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Brooklyn Beckham And Chloë Moretz Prove Boxing Is The Ultimate Couple Workout

If you're young, sexy and in love in Hollywood, you only have two obligations: to actively stay that way and to make sure paparazzi get romantic shots of you staying that way. Tom Hiddleston and Taylor Swift might prefer a beachside workout (or it's a conspiracy), but it-teenagers Brooklyn Beckham and Chloë Grace Moretz hit the gym.

Over the past week, they both have posted photos of their couple workout sessions to Instagram. It would appear as though they're boxing, but Beckham's chosen to wear his SoulCycle shorts. So, we can assume they're also spinning together — just not on this particular day, OK?

Ever the coy minx — as 17-year-old boys are wont to be — Beckham tagged his photo with a chili pepper emoji. You can choose to read it as a hot relationship or as a sign both starlets swallowed Indian ghost peppers before their sweat session in an attempt to follow some kind of insane new celebrity diet. Obviously, the latter is more appealing.

As the more mature one (by a full two years!), Moretz posted a more serious version of the workout on her own Instagram, captioning the scene, “Put em uppp put em uppp.” I don't know anything about boxing, but I'd like to point out that Moretz's gloves are nearly twice the size of her boyfriend's. Is this the equivalent of showing dominance, but in ways that exclusively apply to couples who box.

If you and bae have a tendency to sit at home, binge-watching “Orange Is The New Black” instead of burning calories, perhaps a push from muscular celebrity teenagers is all you need. Hitting the gym together revs up your system, releasing endorphins that will make you see your partner with renewed goo-goo eyes. Plus, your partner's the only person who will really hold you to the lofty fitness goals you made way back in January.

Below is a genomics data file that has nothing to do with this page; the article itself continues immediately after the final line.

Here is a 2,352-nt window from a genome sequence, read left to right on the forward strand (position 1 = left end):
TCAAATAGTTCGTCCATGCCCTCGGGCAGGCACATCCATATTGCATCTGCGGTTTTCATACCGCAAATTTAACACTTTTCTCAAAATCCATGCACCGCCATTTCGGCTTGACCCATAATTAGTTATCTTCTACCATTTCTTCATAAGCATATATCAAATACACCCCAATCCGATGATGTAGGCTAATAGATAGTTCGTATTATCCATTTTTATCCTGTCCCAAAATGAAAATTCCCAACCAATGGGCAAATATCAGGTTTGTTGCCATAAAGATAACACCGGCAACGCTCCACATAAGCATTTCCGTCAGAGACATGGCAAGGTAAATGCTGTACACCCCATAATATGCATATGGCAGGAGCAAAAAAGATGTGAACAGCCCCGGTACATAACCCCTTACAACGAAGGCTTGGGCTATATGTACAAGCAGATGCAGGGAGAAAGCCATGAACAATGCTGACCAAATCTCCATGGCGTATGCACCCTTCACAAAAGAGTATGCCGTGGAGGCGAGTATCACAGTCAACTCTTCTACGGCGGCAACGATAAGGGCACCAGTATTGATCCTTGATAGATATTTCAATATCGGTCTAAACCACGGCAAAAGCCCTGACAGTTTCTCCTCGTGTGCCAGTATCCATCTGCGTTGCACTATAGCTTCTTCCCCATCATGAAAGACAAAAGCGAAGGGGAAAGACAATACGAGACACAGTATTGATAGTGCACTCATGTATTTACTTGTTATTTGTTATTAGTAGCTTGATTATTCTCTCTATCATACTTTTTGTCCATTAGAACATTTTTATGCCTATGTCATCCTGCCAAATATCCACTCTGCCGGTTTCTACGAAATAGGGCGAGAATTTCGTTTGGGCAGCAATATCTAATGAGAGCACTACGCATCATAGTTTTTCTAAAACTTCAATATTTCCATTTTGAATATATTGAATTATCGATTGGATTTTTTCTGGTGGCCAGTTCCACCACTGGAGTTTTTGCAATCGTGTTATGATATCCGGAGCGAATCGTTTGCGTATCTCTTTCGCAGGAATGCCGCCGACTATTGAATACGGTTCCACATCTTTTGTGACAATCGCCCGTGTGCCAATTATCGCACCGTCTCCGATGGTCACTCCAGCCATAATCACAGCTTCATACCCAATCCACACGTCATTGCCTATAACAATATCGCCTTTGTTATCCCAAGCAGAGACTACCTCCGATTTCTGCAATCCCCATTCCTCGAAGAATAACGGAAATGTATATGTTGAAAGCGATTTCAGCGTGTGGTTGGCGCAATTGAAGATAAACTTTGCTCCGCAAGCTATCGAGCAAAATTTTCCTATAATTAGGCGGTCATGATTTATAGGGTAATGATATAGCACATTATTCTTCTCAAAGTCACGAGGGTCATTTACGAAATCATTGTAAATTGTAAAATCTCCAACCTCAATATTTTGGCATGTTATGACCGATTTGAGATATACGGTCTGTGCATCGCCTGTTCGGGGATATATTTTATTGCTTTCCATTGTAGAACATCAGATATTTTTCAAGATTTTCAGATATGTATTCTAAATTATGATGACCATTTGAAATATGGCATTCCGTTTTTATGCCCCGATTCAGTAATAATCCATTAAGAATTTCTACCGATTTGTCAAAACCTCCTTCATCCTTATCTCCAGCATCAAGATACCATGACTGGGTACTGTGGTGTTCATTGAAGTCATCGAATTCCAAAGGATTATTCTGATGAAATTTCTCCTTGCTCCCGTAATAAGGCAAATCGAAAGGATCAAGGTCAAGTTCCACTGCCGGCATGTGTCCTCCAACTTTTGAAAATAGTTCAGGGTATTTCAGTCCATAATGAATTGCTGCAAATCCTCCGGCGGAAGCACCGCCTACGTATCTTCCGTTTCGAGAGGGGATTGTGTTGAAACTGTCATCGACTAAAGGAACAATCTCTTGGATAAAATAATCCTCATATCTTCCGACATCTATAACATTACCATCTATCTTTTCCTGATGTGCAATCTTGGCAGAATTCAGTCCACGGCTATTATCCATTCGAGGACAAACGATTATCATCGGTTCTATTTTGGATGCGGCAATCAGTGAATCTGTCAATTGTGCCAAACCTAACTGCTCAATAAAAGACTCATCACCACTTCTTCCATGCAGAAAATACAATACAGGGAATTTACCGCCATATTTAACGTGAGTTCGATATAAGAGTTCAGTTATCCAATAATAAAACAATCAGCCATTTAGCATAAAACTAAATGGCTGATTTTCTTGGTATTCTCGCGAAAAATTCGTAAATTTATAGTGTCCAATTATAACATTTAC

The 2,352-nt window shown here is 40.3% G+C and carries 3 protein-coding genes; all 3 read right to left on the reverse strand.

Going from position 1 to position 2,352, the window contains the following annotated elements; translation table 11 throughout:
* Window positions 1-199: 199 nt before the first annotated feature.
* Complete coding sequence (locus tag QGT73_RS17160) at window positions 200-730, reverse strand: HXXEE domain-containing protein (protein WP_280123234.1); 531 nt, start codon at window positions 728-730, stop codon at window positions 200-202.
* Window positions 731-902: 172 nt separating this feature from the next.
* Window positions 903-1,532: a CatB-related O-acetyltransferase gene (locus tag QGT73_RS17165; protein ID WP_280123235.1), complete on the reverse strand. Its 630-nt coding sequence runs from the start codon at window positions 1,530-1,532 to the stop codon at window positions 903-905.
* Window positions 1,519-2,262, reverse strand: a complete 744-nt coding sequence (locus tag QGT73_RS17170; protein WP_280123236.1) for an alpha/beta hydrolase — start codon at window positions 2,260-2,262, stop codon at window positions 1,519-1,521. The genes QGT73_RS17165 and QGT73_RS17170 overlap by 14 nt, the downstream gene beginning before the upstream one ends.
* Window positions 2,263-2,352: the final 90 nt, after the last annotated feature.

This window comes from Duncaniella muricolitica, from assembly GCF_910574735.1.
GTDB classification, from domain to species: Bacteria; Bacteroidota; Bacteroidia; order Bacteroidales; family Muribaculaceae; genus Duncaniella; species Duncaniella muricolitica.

After all, the couple who boxes together stays together.

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Emily Arata

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Emily Arata is a Women's Editor raised in the Twin Cities. She graduated from Fordham University in the Bronx and previously wrote for First We Feast. She writes about the unlikely ways in which millennials connect with one another.
Emily Arata is a Women's Editor raised in the Twin Cities. She graduated from Fordham University in the Bronx and previously wrote for First We Feast. She writes about the unlikely ways in which millennials connect with one another.

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